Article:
The interview participants were between the ages of 22 and 44 years old; rive were over 30 years old. The period of their involvement in sex work ranged from 2 to 20 years. For the most part, the women worked as independent sex workers (n = 9), though all but one had experienced multiple venues during the course of their sex-industry careers. One of the interviewees was no longer working as a sex worker; instead, she owned and operated a massage parlour. Two of the 10 began their sex work before the age of 18 and three had worked from the street at some point. Seven of the 10 had at least some university education with rive interviewees having completed a university degree. Only two of the participants were mothers.
In contrast to the over-representation of First Nations women in street-based sex work in Vancouver, none of the participants in either interview sample or in the survey sample self-identified as Aboriginal or Metis. The demographic results from my study indicate that very different socio-economic conditions exist for women in different parts of the off-street sex industry. Further, it appears that marginalized women (whether due to poverty, enduring racism in Canada, or other factors) may not have access to the safer venues of sex work in Canada.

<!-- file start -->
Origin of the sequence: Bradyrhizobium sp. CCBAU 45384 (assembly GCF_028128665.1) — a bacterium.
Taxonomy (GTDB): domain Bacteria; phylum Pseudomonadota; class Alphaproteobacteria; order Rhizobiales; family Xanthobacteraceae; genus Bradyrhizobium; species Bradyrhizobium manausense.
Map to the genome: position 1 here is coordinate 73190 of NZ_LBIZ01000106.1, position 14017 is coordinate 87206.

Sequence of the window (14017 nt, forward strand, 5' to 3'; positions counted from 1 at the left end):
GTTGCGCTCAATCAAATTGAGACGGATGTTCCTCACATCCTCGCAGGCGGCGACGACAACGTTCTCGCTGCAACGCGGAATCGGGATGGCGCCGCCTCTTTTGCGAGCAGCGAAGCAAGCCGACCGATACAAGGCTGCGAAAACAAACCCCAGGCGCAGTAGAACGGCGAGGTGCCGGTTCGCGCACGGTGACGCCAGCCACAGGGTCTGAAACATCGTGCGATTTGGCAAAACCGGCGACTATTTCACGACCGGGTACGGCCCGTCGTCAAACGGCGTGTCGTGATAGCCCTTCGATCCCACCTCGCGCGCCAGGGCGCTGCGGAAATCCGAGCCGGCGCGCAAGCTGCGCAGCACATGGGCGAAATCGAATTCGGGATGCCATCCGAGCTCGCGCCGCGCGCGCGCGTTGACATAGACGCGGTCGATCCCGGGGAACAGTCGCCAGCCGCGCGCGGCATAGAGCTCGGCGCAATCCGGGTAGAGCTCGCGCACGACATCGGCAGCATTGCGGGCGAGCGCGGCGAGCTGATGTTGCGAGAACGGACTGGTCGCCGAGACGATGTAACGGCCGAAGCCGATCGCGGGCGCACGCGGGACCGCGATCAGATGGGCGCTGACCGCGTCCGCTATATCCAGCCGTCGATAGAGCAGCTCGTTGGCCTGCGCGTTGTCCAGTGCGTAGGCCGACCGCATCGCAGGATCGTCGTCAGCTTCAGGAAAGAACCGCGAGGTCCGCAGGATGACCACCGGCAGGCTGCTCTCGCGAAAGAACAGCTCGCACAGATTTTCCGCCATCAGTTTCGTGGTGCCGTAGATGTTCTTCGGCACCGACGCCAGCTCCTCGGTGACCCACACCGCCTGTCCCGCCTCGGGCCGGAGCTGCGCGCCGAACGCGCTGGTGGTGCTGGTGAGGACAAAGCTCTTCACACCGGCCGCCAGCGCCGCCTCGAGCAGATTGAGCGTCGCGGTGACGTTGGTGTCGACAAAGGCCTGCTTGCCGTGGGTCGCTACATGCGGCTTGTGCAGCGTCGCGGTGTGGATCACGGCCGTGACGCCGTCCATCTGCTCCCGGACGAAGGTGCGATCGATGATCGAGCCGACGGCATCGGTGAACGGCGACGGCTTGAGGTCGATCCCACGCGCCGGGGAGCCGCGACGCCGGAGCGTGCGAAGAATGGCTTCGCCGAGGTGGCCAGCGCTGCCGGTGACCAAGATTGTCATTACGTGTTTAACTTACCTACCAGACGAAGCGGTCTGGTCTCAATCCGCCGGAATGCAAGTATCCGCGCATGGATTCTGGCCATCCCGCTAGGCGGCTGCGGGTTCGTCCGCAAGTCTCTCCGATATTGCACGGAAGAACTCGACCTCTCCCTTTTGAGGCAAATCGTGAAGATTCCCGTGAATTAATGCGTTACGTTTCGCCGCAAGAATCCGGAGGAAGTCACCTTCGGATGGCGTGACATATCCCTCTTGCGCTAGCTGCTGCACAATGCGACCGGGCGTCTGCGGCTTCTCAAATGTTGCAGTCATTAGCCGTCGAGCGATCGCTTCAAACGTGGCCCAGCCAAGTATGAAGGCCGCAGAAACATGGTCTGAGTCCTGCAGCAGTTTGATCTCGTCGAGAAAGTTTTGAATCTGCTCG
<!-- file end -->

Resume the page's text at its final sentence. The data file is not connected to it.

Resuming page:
The experience of sex work varies remarkably across venue and jurisdiction. In fact, the only conclusion that can be safely generalized across the industry is that there is a great deal of variety in all aspects of prostitution: the people involved, the types of services offered, the expectations related to the transaction, the reasons people sell sexual services, and the impact of selling sex on their personal lives. While the variation within the sex industry is considerable, the interview data of this project did allow the identification of a number of common concerns and …